Feb 8

Manta rays are fantastic. Fact. This Valentine’s day ARKive is feeling all loved-up with our Love Species Campaign so here’s my little ‘ode to the manta ray’ in honour of this most wonderful of species. How do I love thee manta ray? Let me count the ways…

Big and clever

Manta rays are the largest species of the rays – the largest known specimen was more than 7.6 metres across! And with the largest body-to-brain ratio of the sharks, rays and skates, manta rays are considered by some to be the most intelligent fish in the ocean. Big, strong and clever – the manta certainly ticks a lot of boxes!

Manta ray photo

Unique appearance

Manta rays are individually identifiable due to a unique pattern of blotches on their underside. This distinctive appearance helps researchers to keep track of individuals over the course of their life. What a helpful species!

Ventral view of a manta ray

Impressive swimming skills

The huge ‘wings’ of the manta ray allow it to glide gracefully through the water. Manta rays efficiently filter plankton out of the water by performing somersaults and they’ve even been seen to jump (or ‘breach’) clear out of the water. Move over Michael Phelps, mantas are the Olympic swimming champions!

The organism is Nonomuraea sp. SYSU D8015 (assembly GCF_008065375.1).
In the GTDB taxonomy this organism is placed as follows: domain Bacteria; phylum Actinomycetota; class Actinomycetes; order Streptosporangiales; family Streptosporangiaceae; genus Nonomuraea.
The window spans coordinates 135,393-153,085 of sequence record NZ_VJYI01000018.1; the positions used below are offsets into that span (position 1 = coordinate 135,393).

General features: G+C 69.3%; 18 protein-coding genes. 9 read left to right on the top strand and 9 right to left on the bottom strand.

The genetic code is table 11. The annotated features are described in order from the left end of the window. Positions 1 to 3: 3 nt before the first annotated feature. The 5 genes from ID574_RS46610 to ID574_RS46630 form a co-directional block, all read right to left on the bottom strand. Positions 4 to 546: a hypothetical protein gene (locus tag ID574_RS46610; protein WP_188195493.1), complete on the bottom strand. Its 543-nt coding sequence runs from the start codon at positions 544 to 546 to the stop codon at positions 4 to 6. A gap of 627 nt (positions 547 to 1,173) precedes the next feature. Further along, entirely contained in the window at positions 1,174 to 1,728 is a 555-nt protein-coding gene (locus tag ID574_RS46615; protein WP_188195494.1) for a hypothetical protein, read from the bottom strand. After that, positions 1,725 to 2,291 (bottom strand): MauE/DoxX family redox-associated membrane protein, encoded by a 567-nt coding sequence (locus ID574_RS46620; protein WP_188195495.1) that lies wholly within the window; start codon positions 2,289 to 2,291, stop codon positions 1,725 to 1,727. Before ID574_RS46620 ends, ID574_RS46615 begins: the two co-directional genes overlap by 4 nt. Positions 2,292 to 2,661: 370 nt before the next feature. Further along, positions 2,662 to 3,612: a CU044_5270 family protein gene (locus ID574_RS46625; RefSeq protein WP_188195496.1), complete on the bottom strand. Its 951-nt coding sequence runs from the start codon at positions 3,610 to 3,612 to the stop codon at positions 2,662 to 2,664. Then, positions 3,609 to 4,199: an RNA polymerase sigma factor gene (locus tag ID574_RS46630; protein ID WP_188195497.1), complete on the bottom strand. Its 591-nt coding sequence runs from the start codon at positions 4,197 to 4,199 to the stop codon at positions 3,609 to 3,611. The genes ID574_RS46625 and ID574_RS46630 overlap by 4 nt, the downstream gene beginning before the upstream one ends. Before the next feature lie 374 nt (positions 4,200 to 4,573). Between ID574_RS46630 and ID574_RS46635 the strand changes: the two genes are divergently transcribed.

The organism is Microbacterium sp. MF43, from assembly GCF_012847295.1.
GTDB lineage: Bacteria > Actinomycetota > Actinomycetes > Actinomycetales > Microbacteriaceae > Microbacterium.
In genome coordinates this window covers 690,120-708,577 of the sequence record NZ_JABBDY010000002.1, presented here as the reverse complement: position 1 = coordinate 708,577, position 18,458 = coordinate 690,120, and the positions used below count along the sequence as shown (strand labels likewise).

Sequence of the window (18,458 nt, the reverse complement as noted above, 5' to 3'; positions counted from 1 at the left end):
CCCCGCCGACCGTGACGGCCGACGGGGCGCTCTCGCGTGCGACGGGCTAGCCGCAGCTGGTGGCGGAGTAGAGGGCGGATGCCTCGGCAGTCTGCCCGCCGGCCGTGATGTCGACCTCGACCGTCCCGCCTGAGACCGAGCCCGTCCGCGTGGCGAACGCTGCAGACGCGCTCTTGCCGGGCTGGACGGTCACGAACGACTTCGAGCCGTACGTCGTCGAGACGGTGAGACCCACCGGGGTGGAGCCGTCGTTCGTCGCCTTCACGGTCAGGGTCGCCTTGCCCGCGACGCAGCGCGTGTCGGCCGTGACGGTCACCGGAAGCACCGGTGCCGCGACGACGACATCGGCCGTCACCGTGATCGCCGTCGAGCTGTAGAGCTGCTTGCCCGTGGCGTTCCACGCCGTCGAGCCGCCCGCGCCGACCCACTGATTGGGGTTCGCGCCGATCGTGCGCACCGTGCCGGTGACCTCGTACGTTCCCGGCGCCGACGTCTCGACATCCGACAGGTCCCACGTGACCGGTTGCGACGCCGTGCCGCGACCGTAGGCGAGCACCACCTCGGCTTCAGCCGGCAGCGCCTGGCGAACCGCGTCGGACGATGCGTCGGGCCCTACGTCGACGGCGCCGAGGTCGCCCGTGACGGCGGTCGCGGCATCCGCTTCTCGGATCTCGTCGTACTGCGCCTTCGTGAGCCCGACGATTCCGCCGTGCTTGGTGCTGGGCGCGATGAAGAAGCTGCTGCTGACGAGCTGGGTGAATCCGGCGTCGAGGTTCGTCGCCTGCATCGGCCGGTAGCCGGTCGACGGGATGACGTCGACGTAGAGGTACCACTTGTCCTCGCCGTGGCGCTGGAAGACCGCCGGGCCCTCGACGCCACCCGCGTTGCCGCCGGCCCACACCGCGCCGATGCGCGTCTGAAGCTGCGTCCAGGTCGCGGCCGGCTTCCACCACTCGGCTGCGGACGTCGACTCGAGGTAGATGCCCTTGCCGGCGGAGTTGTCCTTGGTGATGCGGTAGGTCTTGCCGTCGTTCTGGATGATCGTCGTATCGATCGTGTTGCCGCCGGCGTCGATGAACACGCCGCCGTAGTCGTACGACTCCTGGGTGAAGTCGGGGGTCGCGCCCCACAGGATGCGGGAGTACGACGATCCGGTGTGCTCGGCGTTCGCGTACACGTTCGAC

Photo of a manta ray leaping out of sea

Good personal hygiene

Keeping neat and tidy is important to manta rays. Individuals regularly visit cleaning stations where small fish, such as wrasse and remora, swim in their gills and over their skin to feed. The small fish get a meal and the manta ray is cleaned of parasites and dead tissue – everyone’s happy!

Manta ray swimming with symbiotic remoras attached

Endangered

One great reason to love manta rays is because they need our help. The slow reproductive rate of manta rays means that they are particularly vulnerable to overfishing. One of the main threats manta rays face is the increase in demand for their gill rakers, which are used in traditional Chinese medicines. Supporting manta ray conservation projects and responsible eco-tourism initiatives are just a couple of things we can do to help protect the future of this magnificent species. 

Photo of a manta ray entangled in a fishing net                                        

I think I’ve presented a fairly convincing argument for why we should love manta rays, but what do you think? Which species do you love the most?

Get involved with ARKive’s Love Species Campaign on Twitter. Tell the world what your favourite species is and help to raise awareness about its plight. Find out more about the Love Species Campaign.

And this year you’ve got no excuse for not getting your loved one a card – you can simply send them one of our Valentines e-cards!

Bonnie Metherell, ARKive Media Researcher